Published on: 17 November 2022 at 20:34 IST
While managing two habeas corpus petitions, the Madras High Court as of late seen that the gross abuse of preventive detention laws in the State of Tamil Nadu has arrived at Orwellian extents.
The bench of Justices MS Ramesh and N Anand Venkatesh noted that, for the past ten years, Tamil Nadu has topped the list of states that hold the most people under their preventive laws in the nation.
The court noted, based on data from the Prison Statistics India Report and the National Crime Records Bureau (NCRB) website, that Tamil Nadu reported 1,775 detentions in 2021, which represented 51.2% of all preventive detention cases in the country.
“It appears that the numbers continue to rise with each passing year. Two possible conclusions can be drawn: either the State is creeping towards rebellion or that the locale of doubt has now turned into a helpful and strong weapon in the possession of the law implementing organizations to unpredictably confine individuals by a cognizant maltreatment of its legal powers,” the court said.
As a result, the court acted “as a sentinel on the qui vive guarding the citizen from the excesses of the executive” by warning the State government that it would levy costs on it for each wrongful detention case it encounters.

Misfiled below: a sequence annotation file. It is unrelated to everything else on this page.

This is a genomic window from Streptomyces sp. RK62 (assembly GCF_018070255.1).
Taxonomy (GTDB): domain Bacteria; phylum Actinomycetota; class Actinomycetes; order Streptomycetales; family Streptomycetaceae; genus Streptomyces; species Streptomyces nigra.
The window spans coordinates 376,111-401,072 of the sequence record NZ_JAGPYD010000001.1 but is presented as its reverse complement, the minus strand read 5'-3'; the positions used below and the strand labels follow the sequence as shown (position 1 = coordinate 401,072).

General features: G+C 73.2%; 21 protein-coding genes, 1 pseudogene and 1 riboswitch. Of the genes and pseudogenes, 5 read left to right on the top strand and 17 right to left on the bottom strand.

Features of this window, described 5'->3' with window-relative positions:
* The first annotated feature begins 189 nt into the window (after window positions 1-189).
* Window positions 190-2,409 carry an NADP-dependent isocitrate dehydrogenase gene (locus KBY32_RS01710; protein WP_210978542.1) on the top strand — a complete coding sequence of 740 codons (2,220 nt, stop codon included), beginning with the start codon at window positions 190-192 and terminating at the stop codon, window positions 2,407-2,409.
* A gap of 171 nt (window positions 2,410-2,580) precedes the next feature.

The court ruled that punitive damages would be awarded to the state when quashing preventive detention orders if it determined that the detention was completely frivolous or was based on nonexistent or irrelevant grounds.
Further, court alluded to the Tamil Nadu Avoidance of Hazardous Exercises of Peddlers, Medication Guilty parties, Goondas, Corrupt Traffic Wrongdoers, Sand Guilty parties, Ghetto Grabbers and Video Privateers Act, 1982 (Act) and said that given the huge swath of abilities under the demonstration, it has turned into the most loved hunting ground for the police to think about normal lawbreakers and different nuisances.
To put it another way, the court noted, “Preventive Detention has become an instrument of convenience whereby such elements are dealt with on the sure knowledge that once a detention order is passed, such persons are bound to be imprisoned for at least 3-6 months, pending reference to the Advisory Board or a challenge before this Court by way of a petition for habeas corpus.”
This is because the court has observed that preventive detention has become an instrument of convenience.
District authorities’ detention orders were challenged in the current habeas corpus petitions. One of the detainees had slapped a police officer, and the other had been booked under the Goondas Act for protesting the State’s acquisition of land.
The court determined that none of the occurrences had the potential to disrupt public order. Subsequently, Court put away the detainment arranges and coordinated that both detunes be set free from jail.